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Solid Helium Pictures

  1. Jun 14, 2014 #1
    I was not sure exactly where to put this but it involves images so I thought it was no too inappropriate here.

    I was reading the Feynman Lectures Vol.1 and he says that Helium, although not solid at absolute zero normally, can be so in high pressures. I then googled this for images but none turned up. Why is this? Can it only be done in lab conditions? Is it only done in small amounts?

    Thanks, it is just a light query but I am interested to know why.
  2. jcsd
  3. Jun 15, 2014 #2

    Vanadium 50

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    A few points.
    • Before asking us why something should be so, you should find out if it should be so.
    • The fact that you can't find something on Google in a few minutes does not mean it does not exist.
    • If you Google "Solid Helium" you get the image below, which is, not surprisingly, a picture of solid helium.
    • Of course it can only be produced in the lab. Where on earth would you naturally find temperatures of 2K and pressures of 25 bar? And what difference does it make? Cameras work in the lab too.

  4. Jun 15, 2014 #3
    As Vanadium 50 already pointed out, even in the zero temperature limit helium requires about 25 bar pressure to solidify. At room temperature the pressure is over 100 kbar. So we cannot observe solid helium outside laboratory conditions.

    I've always liked these images of solid helium:


    BTW photographing solid helium is not easy, since the difference in the refractive indices of solid and liquid He is quite small.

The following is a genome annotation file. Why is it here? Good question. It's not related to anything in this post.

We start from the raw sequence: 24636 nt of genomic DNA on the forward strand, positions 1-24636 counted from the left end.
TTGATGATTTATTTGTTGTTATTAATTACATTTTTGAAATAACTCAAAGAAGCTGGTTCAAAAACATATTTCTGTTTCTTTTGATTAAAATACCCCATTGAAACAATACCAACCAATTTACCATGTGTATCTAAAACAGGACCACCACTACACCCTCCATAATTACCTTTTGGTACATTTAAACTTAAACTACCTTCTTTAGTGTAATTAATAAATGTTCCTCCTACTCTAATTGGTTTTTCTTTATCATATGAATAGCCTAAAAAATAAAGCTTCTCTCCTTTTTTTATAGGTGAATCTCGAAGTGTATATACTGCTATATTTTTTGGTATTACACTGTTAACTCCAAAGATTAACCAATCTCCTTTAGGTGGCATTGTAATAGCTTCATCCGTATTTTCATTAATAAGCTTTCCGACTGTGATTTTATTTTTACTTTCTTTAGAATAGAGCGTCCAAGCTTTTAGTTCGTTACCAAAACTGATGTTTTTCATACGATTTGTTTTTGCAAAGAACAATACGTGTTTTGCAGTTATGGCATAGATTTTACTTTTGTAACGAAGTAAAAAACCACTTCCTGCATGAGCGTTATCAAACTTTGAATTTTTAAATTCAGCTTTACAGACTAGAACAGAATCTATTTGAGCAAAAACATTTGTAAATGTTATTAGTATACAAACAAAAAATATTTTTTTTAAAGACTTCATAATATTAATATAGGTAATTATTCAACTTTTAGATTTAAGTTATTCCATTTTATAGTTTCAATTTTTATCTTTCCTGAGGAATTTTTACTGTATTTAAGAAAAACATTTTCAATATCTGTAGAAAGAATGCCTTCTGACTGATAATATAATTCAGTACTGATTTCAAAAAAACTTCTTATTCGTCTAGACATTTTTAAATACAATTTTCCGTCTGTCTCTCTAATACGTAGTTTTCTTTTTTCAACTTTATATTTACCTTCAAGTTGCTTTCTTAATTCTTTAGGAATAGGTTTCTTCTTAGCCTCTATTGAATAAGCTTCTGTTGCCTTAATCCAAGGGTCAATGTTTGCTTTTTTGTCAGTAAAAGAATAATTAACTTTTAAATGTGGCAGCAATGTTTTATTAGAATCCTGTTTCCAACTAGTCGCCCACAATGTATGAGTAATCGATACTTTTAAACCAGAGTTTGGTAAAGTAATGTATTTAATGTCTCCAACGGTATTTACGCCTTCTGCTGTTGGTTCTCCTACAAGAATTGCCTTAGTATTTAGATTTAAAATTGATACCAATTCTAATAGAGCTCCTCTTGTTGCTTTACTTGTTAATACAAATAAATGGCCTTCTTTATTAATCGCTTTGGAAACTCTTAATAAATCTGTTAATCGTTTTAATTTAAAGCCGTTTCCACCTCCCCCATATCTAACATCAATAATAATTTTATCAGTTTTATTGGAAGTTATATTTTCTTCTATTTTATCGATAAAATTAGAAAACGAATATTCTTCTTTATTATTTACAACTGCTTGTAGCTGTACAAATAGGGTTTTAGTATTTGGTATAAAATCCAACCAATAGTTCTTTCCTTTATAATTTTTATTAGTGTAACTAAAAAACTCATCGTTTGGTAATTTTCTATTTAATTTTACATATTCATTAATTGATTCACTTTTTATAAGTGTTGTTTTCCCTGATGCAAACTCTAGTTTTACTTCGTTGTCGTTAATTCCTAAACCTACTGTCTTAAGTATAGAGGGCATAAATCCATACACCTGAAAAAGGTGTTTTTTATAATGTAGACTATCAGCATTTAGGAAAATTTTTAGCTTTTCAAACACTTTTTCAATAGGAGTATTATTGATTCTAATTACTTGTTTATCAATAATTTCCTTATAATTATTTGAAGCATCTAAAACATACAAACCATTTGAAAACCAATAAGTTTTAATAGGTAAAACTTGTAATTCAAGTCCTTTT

Here are some nice videos of growing solid He etc:

    http://www.lps.ens.fr/~balibar/indexang.html#A few videos
  5. Jun 15, 2014 #4


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    In QuasiParticle's image: http://www.lps.ens.fr/~balibar/photo.crist.jpg, the Helium drop seems to solidify from 1.4K to 0.5K, but from 0.5 to 0.1k it appears to be fusing again.. not crystallising.. the one in the 0.5K picture appears to be a perfect crystal. Why this anomaly? Or am I observing it wrong?
  6. Jun 15, 2014 #5
    All those "drops" are solid helium, surrounded by liquid He. As the temperature is lowered, solid He goes through various transitions in the crystal shape. It forms smooth surfaces, facets, with particular surface orientations.
  7. Jun 15, 2014 #6


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    Oh I get it now. Thanks.
  8. Jun 15, 2014 #7
    Thanks for you response. I apologise for not being in depth in my post and for sounding naive. I will try to amend this in the future and bear your points in mind. I did find those images but I was wondering if there were any larger samples of solid helium, that sounds ridiculous sorry. In hindsight, the question was 'troubled' at best so I appreciate the tips. I was not exactly sure what I meant and I tried to explain it in the best way I could. All of your answers have clarified it though.
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